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This is related to a question asked on Space.SE:

Is this purple dot really caused by Cassegrain optics and coherent backscattering?

Zoomed in:

Is this sort of artifact known in photography? If so, what is its cause?

(please, no guessing games. If that artifact is not something you can ever find in common photos, "no" is a perfectly valid answer and better than sending me on a wild goose chase after something that is similar-but-not-quite-that.)

  • 5
    No, this specific type of artifact is not common in photography. But then again, photography doesn't commonly use Cassegrain optics viewing the earth from the L1 Lagrange point. – scottbb May 17 '17 at 17:33
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From reading the linked question and the answers to that question as well as the discussion in the comments there a picture of what created this artifact is fairly clear. It's not lens flare. The first answer to this question is correct when it states the following, but it also doesn't explain what is almost certainly the cause of the artifact.

These types of flares are not common in reflective telescopes.

Shooting a picture of the Earth from the L1 point between Earth and the Sun isn't common either.

  • From such a position the sun is always perfectly behind the camera when the camera is pointed at the Earth.
  • If the camera is pointed at the earth perfectly centered in the FOV, and if the point of the Earth's surface is level, then the surface at the point in the center of the image is perfectly perpendicular to the optical axis of the lens.
  • Since the optical axis in this case is 932,000 miles long, it also means any light reflected from the center of the FoV that reaches the camera is HIGHLY collimated. Even more collimated than most advanced lasers.
  • If the surface of the Earth at the center point is both level and highly reflective (such as the area in question in the example image that has a high amount of quartz on the surface), it will reflect a tremendous amount of the light energy from the sun falling on such a spot directly back at the camera.
  • Since the light from the spot in question will be many orders of magnitude brighter than the light reflected from the rest of the Earth, if the camera is set to expose most of the Earth properly, the bright reflection in the center of the FoV will be fully saturated and totally blown out with plenty of light energy to spare.
  • As indicated in the question linked above, the artifact is the size of one pixel at the exact center of the image.

It should be fairly obvious the artifact is the result of extreme overexposure of that single pixel and the way the image processing software dealt with the signal from that single pixel.

If you've ever observed an "Iridium Flare" in a bright daylight sky, you'll understand just how bright sunlight reflected from a smooth, flat, highly reflective surface can be, even compared to the sunlight reflecting off everything else in one's field of view.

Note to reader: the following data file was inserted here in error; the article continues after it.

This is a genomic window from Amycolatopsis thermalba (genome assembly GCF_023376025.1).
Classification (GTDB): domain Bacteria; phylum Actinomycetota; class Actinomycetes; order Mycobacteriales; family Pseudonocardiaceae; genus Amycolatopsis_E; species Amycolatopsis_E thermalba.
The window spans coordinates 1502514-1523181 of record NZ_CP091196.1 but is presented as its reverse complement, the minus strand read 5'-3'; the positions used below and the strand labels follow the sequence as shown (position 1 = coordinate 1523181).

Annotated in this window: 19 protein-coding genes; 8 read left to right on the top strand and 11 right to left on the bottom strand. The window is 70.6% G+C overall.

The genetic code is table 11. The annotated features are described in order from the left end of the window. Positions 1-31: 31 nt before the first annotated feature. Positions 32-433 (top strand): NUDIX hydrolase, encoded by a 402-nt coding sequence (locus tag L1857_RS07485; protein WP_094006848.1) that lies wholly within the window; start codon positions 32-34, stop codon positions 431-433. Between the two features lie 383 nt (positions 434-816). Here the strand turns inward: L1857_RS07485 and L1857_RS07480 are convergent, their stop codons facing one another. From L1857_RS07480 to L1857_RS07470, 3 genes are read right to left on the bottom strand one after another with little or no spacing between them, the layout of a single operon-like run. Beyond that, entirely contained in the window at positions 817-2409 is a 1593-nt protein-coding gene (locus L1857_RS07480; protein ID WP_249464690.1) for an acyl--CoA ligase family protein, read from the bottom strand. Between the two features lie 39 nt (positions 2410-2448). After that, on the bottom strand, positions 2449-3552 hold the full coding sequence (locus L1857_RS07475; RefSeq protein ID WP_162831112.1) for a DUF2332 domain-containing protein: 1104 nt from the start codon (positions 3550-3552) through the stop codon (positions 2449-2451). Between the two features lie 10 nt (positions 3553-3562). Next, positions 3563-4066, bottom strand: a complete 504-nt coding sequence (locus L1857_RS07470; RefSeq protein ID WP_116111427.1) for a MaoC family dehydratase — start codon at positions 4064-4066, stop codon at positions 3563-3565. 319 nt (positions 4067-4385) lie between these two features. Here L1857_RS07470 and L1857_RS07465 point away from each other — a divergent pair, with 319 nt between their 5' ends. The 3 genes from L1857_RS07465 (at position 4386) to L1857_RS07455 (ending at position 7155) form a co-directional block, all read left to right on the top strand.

• I'm not sure I understand the sentence correctly, if "the nefarious conspiracy" is about my question, then please note, the thing that concerns me is the answer to which I have linked in my question which explains that the cause of the point is related to the Cassegrain secondary mirror and coherent backscattering. I'm questioning if the dot is really caused by those two things - Cassegrain optics and coherent backscattering. Photographers often use Cassegrain or similar, folded "mirror lenses". – uhoh May 19 '17 at 11:10
  • See for example this question addressing the optics issue in greater detail, and this question addressing coherent backscattering in greater detail. – uhoh May 19 '17 at 11:14
  • Maybe nefarious is not the correct word. Your description of a "wild goose chase" without any details as to what that chase is does leave open a wide number of possible interpretations. We do get questions here periodically about artifacts in photos that the OP wants to be able to say "proves" something about aliens or massive government conspiracies or some other such fringe views. It seemed to strike me that way when I first read it, even if that was not what you are hinting at. – Michael C May 19 '17 at 15:15
  • I'm aware of the phenomenon! Astronomy SE does a good job of helping 'triage' and explain unidentified lights in the sky questions, SXSE so far doesn't have very many of those. I did ask this one which turned out to have a really noteworthy answer that's worth reading. Which Apollo “mystery” was said to be finally solved by a better rendering engine? – uhoh May 20 '17 at 10:04
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If it's an optical effect, it's a narcissus or ghost image. These types of flares are not common in reflective telescopes.

  • I'm not sure why your answer got a downvote, but can you define narcissus in relation to optics, or link to anything that uses it? It seems to be a fairly rarely used term, and I've only found references to it when paired with "or ghost image". I get the gist of the reference to the mythological figure, but is narcissus distinct in any way from ghost images? – scottbb May 19 '17 at 17:13
  • @scottbb it's just the term for an in-focus bit of stray light. – Brandon Dube May 21 '17 at 13:33

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